Ashcan School was a group of North American artists who used realist techniques to depict social deprivation and injustice in the American urban environment of the early twentieth century.

Spearheaded by the painter Robert Henri, the artists described themselves as urban realists, devoted to the realistic depiction of life in the same way journalists and novelists were writing about the harsh conditions of the poor. The group’s name came from a drawing by the artist George Bellows depicting three vagrants scrutinising the contents of an ash can.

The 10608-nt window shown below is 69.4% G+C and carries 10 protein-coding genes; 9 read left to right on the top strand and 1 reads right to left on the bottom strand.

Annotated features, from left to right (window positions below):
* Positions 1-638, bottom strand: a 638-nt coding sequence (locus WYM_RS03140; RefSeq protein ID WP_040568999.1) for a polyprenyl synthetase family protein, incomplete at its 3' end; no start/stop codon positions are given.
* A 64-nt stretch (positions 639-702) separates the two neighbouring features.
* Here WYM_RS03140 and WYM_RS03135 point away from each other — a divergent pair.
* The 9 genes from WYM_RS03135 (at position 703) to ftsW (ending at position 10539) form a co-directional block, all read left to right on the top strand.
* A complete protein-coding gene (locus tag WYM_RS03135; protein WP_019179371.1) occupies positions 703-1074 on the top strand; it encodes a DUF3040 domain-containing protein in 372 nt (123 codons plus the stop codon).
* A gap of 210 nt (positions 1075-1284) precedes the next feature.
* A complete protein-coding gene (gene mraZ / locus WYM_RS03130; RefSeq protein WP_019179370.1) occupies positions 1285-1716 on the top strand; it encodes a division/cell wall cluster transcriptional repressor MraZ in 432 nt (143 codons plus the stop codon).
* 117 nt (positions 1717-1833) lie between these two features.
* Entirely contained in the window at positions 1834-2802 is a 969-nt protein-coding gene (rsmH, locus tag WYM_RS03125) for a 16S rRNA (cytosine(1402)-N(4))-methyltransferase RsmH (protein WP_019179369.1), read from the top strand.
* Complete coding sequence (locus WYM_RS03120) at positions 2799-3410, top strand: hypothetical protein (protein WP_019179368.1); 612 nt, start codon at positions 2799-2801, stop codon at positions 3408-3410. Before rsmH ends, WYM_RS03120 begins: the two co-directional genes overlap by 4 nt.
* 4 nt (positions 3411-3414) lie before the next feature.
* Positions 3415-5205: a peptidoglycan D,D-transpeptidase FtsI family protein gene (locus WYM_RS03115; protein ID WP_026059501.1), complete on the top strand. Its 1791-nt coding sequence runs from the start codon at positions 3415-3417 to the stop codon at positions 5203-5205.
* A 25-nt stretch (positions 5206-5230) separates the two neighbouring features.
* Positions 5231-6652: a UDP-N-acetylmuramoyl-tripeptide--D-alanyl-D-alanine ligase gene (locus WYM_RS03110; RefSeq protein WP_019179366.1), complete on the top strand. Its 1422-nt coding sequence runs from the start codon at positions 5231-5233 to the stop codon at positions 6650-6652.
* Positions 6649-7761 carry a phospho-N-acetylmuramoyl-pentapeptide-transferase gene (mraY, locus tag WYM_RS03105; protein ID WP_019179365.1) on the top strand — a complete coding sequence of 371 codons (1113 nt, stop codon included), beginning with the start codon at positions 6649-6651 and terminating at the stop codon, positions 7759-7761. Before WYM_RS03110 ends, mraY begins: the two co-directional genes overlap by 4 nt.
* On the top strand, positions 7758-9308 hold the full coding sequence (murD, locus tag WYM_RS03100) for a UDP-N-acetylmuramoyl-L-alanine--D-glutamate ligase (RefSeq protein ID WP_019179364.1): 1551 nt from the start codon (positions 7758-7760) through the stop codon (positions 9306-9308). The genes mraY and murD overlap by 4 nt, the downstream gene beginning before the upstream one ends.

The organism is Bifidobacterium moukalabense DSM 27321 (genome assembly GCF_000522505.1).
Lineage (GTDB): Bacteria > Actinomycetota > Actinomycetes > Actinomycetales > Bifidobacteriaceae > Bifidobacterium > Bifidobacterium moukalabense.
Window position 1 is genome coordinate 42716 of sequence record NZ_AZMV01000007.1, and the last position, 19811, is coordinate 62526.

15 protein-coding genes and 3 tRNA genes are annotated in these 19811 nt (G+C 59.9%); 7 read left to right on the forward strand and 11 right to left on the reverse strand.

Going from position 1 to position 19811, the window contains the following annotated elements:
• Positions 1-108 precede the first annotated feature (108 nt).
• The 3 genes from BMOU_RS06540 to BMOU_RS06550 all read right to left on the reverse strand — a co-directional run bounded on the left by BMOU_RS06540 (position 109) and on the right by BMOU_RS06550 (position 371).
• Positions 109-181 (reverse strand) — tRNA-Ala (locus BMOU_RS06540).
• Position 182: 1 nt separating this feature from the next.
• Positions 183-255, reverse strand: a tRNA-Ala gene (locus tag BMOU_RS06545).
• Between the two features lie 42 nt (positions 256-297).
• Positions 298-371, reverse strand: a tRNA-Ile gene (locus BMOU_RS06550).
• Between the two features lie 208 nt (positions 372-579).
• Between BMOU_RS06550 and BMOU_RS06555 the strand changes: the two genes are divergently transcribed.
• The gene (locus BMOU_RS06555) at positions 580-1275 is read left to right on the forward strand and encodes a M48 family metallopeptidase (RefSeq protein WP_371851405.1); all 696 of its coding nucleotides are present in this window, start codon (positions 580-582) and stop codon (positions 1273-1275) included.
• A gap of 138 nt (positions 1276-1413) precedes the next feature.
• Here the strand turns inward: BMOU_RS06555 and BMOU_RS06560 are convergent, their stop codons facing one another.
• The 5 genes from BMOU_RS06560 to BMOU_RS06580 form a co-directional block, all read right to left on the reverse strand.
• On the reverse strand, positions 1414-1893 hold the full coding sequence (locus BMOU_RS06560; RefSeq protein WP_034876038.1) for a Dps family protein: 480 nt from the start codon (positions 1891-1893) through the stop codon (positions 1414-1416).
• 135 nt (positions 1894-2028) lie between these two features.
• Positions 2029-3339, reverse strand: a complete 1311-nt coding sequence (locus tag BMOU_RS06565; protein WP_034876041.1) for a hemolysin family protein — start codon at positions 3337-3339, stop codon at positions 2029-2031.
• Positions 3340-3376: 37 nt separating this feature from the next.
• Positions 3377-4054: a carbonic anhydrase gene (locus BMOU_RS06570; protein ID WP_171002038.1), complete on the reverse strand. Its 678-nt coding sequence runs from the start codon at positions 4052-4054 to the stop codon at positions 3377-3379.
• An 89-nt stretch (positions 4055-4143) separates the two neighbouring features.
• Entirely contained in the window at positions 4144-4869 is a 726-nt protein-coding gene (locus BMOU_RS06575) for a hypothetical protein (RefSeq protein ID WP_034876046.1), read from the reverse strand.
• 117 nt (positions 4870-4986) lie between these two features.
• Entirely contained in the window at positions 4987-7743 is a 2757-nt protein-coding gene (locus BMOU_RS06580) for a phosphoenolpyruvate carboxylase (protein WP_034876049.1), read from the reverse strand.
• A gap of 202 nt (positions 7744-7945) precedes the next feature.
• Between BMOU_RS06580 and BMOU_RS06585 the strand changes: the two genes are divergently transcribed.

Beginning in the late nineteenth century and coming to prominence around 1910, the movement lost momentum in 1913 when European modernism exploded onto the American art scene and the group’s realism, in the face of cubism and fauvism, began to look dated and out of touch.

Artists associated with the Ashcan School include Robert Henri, George Bellows, William Glackens, George Luks, Everett Shinn, Ernest Lawson, Maurice Prendergast and Arthur B. Davies.

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